investor-state disputes | ISDS
Investor-state dispute settlement (ISDS) refers to a way of handling conflicts under international investment agreements whereby companies from one party are allowed to sue the government of another party. This means they can file a complaint and seek compensation for damages. Many BITs and investment chapters of FTAs allow for this if the investor’s expectation of a profit has been negatively affected by some action that the host government took, such as changing a policy. The dispute is normally handled not in a public court but through a private abritration panel. The usual venues where these proceedings take place are the International Centre for Settlement of Investment Disputes (World Bank), the International Chamber of Commerce, the United Nations Commission on International Trade Law or the International Court of Justice.
ISDS is a hot topic right now because it is being challenged very strongly by concerned citizens in the context of the EU-US TTIP negotiations, the TransPacific Partnership talks and the CETA deal between Canada and the EU.
Romania has won at the International Court of Arbitration in Washington, the case brought by the American company Noble Ventures that contested the Romanian state actions in the privatization process of Resita Steel Plant (CSR).
Notwithstanding substantial doubts that increased FDI and economic growth are not automatically linked and that investments agreements may be less important in attracting FDI than other economic and socio-political framework conditions, the proliferation of bilateral
investments agreements (BITs) goes ahead unrestrained.
World Investment Report 2005, by UNCTAD, presents the latest trends in foreign direct investment and explores the internationalization of research and development by transnational corporations along with the development implications of this phenomenon.
The past year saw a further proliferation of international investment agreements (IIAs) at the bilateral, regional, inter-regional, and plurilateral levels. On average, more than three such agreements were signed per week.
Netherlands-based Mittal Steel, disqualified from the Vítkovice Steel privatization, says that in late September it will launch international arbitration against the Czech state.
Pakistan has asked the United States to sign the proposed Bilateral Investment Treaty (BIT) by dropping its demand that in case of an arbitration only the Washington based International Centre for Settlement of Disputes (ICSID) should be approached for a decision.
The United States, such a paragon and champion of free trade when it comes to exporting its own products and services, evidently considers itself free unilaterally to ignore the rules when the umpire comes down against it.
Another international arbitral tribunal has weighed in on the question as to whether “Most-Favored Nation” treatment offers foreign investors access to more favorable dispute resolution options found in other treaties.
Criticism of the Central American Free Trade Agreement (CAFTA) currently being considered by the U.S. Congress has focused heavily on concerns that the treaty would devastate Central American farmers who would be forced to compete with heavily subsidized U.S. agribusiness.
Bolivia faces an impending lawsuit for cancelling the water contract with Aguas del Illimani, the private consortium controlled by majority shareholder Suez. Thanks to a bilateral investment treaty signed between France and Bolivia, Suez has the right to sue the Bolivian government for breach of contract.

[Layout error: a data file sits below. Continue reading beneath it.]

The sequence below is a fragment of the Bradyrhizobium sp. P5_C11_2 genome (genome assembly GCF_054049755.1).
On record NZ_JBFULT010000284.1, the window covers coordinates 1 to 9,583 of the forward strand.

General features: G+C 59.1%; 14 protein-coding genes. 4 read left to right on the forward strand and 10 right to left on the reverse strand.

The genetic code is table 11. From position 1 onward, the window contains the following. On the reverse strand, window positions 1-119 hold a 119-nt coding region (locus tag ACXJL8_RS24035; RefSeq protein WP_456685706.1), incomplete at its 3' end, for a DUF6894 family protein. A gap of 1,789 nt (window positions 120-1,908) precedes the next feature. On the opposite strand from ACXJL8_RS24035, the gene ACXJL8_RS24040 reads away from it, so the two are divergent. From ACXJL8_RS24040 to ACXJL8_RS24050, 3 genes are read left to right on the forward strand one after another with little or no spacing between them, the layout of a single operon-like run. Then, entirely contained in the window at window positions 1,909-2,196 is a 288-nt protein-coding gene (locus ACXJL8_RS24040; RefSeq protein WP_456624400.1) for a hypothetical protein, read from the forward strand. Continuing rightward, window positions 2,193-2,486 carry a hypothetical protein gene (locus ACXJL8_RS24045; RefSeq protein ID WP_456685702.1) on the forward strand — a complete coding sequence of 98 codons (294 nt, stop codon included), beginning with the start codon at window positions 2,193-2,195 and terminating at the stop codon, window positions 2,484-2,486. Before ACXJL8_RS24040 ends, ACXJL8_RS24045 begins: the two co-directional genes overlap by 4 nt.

The Indian government and Bechtel have reached an agreement on ‘‘all issues’’ related to the Dabhol project. The settlement agreement between the two was signed on Tuesday thereby completing the entire settlement process with both stakeholders - GE and Bechtel - in the Dabhol power venture.
The Dabhol settlement process is almost complete with US-based Bechtel Corp finally informing the Indian side that it’s willing to settle and not proceed with international arbitration.
About 1 500 commercial farmers who have had their land forcibly and sometimes violently seized by Robert Mugabe’s government have taken their case to international arbitration.
The Argentine government said it will try to annul a ruling by the World Bank’s International Centre for Settlement of Investment Disputes (ICSID) in favour of US company CMS Energy Corp.
The Thai government must become more efficient and enact more ironclad laws in order to avoid unnecessary legal disputes with US investors once the Thailand-US free trade area (FTA) agreement takes effect, says a local researcher.
Romania’s past treatment of foreign investors may soon come back to haunt its new government and an economic plan agreed with Brussels ahead of membership of the European Union. A World Bank arbitration panel, the Icsid, is expected to rule in coming weeks on a lawsuit seeking $350m (€270m, £180m) from the state brought by Noble Ventures, an American investment group.
Scotiabank has filed a $600 million US compensation claim against Argentina, claiming that "discriminatory" actions taken by Argentine authorities led to the total loss of its investment in its Scotiabank Quilmes subsidiary in 2002.
The minerals and energy department is engaged in talks with Italian companies operating in SA over possible breaches of the SA-Italy bilateral investment treaty in the implementation of the Mineral and Petroleum Resources Development Act.
Examines how bilateral investment treaties and free trade agreements which contain specific investment provisions reflect geopolitical concerns and redefine rights and privileges for transnational corporations, including with respect to commercial control over biodiversity through intellectual property rights.
A new study by Public Citizen’s Global Trade Watch analyzes 42 NAFTA investor-state challenges and illustrates how the proposed CAFTA would extend the threat.